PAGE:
Edmonton International (9), 04.08.2008
1.d4 Nf6 2.c4 e6 3.Nc3 Bb4 4.f3 d5 5.a3 Bxc3+ 6.bxc3 0–0
I'm definitely supposed to play 6...c5 here. White's going to try to go Bd3, Ne2-g3, 0–0, Rae1 and eventually e4. So I have to do something in the center. Theory goes 6...c5 7.cxd5 Nxd5 8.dxc5!? This weird pawn capture is the mainline for white; 8.Qd3!? and 8.Qd2 are the alternatives. White's idea in taking is that black has to recapture on c5, which might take a couple moves, esp. if white defends with Be3, and in that time white can get some quite reasonable development and/or space.
7.cxd5 exd5 8.e3 Bf5 I figured his bishop wanted to come to d3, so I would take this opportunity to try to trade off his better bishop, since he has 2.
8...c5 Probably better. I think I was worried about the isolation of my d pawn, but that's pretty silly. At minimum his c pawn is also weak.
9.Bd3 Qd7 I thought I was being all precise, but it turns out my queen doesn't want to be on d7, so really it's not good. [9...Bg6]
10.Ne2 Re8 11.0–0
So I don't exactly want to take on d3 here, but I had run out of useful things to do before developing my knight. And neither a6 nor c6 seemed playable here.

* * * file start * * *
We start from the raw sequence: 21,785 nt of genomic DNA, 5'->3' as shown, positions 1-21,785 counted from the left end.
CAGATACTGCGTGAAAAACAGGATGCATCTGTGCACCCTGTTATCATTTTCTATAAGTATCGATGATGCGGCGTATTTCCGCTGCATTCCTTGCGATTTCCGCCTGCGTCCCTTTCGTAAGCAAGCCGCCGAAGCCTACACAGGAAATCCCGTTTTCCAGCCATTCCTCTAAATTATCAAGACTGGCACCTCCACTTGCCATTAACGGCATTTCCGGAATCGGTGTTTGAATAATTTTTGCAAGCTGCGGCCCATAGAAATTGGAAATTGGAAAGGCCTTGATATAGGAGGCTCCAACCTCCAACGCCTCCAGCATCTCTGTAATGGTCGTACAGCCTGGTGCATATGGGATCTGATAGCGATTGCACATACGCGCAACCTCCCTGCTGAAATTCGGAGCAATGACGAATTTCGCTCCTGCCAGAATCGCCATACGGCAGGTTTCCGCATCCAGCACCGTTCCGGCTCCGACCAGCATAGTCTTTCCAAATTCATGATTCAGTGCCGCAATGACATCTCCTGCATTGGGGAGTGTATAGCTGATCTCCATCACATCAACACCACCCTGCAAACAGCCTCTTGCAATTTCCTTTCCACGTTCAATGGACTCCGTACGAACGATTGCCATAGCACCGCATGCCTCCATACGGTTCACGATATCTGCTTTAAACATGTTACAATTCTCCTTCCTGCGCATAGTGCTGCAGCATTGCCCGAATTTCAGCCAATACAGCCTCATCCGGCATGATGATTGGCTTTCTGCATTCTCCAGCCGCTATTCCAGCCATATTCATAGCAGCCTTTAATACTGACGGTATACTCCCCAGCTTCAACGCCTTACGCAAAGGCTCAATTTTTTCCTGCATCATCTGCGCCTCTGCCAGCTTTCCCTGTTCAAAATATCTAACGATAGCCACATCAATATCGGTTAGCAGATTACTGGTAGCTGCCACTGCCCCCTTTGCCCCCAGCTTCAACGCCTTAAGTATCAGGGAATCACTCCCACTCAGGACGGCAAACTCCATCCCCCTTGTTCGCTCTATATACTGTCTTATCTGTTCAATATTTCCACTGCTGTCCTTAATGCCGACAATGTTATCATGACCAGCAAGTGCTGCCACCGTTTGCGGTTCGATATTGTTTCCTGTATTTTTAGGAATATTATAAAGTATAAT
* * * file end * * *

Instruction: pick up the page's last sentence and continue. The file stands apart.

See, I'm very concerned that he doesn't get a huge huge center by playing c4, exchanging my d pawn, and then playing e4 (and d5, e5, f4-f5 etc). If he had tried it last move, I thought he was too far behind in development (see variation below), but I need to be watching out in the future, I felt. If I play 11... Nc6, then 12. c4 and I can't play ...c6.
I had thought 11.c4?! was not great because of Bxd3 12.Qxd3 dxc4 13.Qxc4 and then I was having fantasies about playing 13...c5 14.Qxc5 (14.dxc5 Na6? (14...Nc6) 15.c6!) 14...Na6 15.Qc2 Rac8]
11...Bxd3 [11...Nc6 12.c4; 11...Na6 12.Bxa6
12.Qxd3 Qc6 I was very proud of myself for this, I thought I was all "clamping down on the light squares," but now I think I was wrong because the queen is blocking the c pawn and will only get stranded on c4. Perhaps 12...c5?!Later note-- Rybka likes Qc6.